Grover’s husband and father both died of lung diseases. She says she doesn’t know whether to attribute their deaths, or her own thyroid condition, to the emissions the plant causes.

“My husband's was called idiopathic pulmonary fibrosis…. It's a progressive scarring of the lungs. And they don't really know what to do for it,” Grover said. “I do know kind of a lot of people who've had idiopathic pulmonary fibrosis from here, even though it's supposed to be a really rare disease.”

According to a 2013 study by researchers at the U.S. National Library of Medicine, idiopathic pulmonary fibrosis does not have a known cause due in part to its rarity. Though the cause is unclear, the study says potential risk factors for the disease include occupational and environmental exposures.

Some residents, like Carpenter, say they do attribute their health conditions to the plant’s emissions because they developed severe thyroid conditions unusually early in life.

“I myself have been diagnosed with thyroid disease, and I had my thyroid removed in 2020 after living in Radford and around the Radford Arsenal in college. And I don't have any previous family history of thyroid problems,” Carpenter said. “Suddenly to be diagnosed with these things after living right beside the Radford arsenal at such a young age, as a 26-year-old, it felt like it couldn't be a coincidence that I had lived in the same area where I've heard that there are a lot of the same issues going on.”

Carpenter says when she opened up about her illness on social media, she received an outpouring of support from her fellow Virginia Tech alumni, many of whom she says complained of similar medical issues

“After I started opening up about my experience, we had an outpouring of support and comments from our community kind of processing and realizing that they've lived in Radford their whole life and they had their thyroid removed,” Carpenter said. “I think the pieces are finally just starting to come together, that we're not all struggling individually with these health issues, that we're really struggling together with these health issues.”

VPM analyzed cancer incidence statistics from the  Virginia Cancer Registry to see whether thyroid cancer appeared at higher rates in Radford than in other communities. Data on thyroid cancer incidence is not available for most of the localities in Virginia, but in Radford the rate is 15.7 per 100,00 people. The thyroid cancer incidence in that report ranged from 4.9 per 100,000 people in Pittsylvania County to 23.2 per 100,000 people in Falls Church.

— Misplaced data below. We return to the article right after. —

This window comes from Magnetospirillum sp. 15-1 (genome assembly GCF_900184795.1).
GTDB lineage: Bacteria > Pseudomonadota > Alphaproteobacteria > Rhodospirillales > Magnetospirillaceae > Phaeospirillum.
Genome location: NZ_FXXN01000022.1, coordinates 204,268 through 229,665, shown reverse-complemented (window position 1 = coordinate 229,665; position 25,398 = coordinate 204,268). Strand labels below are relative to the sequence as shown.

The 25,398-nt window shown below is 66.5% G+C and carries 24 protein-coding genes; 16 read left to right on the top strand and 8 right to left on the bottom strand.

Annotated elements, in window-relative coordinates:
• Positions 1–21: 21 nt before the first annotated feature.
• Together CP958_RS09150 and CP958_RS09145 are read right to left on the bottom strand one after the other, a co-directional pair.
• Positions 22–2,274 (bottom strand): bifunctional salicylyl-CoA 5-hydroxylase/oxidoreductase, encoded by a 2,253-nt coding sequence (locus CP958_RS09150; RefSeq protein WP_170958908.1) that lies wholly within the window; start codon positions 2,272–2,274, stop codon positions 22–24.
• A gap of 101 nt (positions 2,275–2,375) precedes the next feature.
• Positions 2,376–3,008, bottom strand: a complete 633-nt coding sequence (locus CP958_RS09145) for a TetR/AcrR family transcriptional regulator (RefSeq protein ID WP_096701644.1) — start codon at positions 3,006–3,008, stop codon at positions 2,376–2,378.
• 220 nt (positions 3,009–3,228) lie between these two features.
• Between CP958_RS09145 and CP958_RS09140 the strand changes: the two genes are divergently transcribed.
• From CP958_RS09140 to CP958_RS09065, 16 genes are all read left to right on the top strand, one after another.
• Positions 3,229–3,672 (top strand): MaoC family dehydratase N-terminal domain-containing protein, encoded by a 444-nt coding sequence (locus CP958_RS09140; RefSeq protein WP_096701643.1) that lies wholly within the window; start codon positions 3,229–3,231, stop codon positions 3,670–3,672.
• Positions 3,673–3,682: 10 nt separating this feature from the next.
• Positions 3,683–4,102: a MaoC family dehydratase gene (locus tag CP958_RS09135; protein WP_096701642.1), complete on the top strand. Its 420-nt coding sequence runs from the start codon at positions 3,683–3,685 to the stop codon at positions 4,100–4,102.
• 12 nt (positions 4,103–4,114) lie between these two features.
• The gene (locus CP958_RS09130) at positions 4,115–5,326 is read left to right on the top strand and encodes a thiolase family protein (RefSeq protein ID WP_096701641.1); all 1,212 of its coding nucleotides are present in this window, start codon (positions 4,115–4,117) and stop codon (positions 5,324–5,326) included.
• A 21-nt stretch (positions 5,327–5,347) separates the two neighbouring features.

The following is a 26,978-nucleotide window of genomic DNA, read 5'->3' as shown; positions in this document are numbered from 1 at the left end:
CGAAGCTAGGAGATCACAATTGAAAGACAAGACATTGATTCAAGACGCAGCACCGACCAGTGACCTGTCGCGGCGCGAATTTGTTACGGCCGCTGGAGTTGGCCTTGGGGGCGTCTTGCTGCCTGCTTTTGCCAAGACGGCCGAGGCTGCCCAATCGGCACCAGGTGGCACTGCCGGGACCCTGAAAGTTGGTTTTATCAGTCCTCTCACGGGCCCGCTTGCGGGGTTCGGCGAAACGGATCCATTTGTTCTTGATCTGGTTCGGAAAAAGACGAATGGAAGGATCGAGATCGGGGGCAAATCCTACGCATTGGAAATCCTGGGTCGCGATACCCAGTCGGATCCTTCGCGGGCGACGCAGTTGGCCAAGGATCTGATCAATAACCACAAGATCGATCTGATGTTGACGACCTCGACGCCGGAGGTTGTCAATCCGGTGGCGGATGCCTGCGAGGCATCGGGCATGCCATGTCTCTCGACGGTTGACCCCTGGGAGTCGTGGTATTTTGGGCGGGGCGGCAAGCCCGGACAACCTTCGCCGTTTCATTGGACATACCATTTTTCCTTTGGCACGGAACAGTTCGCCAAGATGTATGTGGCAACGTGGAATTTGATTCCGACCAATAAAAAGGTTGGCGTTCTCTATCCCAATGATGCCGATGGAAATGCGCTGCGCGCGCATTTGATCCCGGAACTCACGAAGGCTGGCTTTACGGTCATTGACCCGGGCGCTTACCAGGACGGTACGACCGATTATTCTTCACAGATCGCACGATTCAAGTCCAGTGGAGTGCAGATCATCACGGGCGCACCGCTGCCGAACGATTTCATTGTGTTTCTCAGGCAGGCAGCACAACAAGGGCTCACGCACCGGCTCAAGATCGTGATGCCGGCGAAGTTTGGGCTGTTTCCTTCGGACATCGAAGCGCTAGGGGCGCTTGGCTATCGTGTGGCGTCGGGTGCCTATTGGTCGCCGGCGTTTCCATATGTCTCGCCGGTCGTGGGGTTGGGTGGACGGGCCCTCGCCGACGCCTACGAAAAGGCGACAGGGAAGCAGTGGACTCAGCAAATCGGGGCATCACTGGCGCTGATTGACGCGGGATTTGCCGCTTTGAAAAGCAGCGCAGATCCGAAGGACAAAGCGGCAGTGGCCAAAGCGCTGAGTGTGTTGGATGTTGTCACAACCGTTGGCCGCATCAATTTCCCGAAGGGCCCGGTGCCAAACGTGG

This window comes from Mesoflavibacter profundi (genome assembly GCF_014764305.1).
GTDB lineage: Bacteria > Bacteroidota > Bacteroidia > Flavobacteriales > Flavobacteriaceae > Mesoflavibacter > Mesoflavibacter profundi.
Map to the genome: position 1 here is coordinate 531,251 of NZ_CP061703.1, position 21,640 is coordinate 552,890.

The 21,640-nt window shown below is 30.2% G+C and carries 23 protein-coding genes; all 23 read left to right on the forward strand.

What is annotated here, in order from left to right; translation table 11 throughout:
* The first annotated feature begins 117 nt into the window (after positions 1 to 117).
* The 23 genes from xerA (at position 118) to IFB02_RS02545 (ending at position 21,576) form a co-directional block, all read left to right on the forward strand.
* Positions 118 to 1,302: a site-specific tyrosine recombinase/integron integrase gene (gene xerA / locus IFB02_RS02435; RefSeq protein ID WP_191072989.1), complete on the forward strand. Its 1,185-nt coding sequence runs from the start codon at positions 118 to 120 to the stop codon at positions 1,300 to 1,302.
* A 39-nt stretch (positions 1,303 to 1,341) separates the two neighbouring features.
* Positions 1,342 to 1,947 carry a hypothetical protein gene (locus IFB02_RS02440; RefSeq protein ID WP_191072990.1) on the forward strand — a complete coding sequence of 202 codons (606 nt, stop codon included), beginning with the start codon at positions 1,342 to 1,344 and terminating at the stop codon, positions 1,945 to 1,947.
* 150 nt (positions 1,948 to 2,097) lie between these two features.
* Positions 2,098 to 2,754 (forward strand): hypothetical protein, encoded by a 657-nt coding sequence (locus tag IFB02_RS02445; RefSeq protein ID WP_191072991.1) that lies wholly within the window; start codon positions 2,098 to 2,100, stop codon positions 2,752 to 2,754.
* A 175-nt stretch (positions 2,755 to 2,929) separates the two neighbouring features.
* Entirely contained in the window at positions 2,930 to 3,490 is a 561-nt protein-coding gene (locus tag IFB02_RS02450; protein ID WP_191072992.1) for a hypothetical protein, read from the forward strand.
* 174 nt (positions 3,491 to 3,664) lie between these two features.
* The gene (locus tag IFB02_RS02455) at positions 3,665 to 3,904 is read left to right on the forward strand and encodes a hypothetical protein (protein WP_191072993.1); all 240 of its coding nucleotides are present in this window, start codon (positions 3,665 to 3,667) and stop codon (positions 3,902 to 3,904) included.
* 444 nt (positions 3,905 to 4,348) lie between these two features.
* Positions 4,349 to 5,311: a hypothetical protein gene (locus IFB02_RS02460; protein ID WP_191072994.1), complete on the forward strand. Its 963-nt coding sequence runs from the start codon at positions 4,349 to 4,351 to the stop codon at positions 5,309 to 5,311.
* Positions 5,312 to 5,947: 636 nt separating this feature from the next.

But, that data doesn’t account for the other thyroid-related conditions that residents link to their exposure to emissions. The proximity of two major colleges also obscure those statistics; both Radford and Montgomery county are among the six youngest localities in the state. Carpenter also points out that because they move away after attending college at one of the local universities, many people exposed to these chemicals are diagnosed in other parts of the country. She says there needs to be more transparency from universities about the dangers of living and working near their campuses.

“I might have chosen a different place to study. And my life might be drastically different right now. And I'll never get that back,” Carpenter said. “I was so young, so bright and so excited to go out and make this difference in my community. And I had to leave that job in that profession, because of my health issues.”

After she was diagnosed, Carpenter took action and reached out to her fellow community members in Radford to form the Citizens for Arsenal Accountability in 2017. The goal of the group was to stop the plant’s practice of open burning ammunition and other toxic materials.

Open burning is a practice used by the U.S. military to dispose of chemicals, waste, metals, petroleum and most importantly military weapons like ammunition and equipment.

Exposure to those open burns are classified by the Virginia Department of Veterans Affairs as putting soldiers at a greater risk for long-term health conditions. The long-term effects of this exposure are being tracked by the department’s Open Burn Pit Registry, but the specific consequences of exposure to these pits is unknown.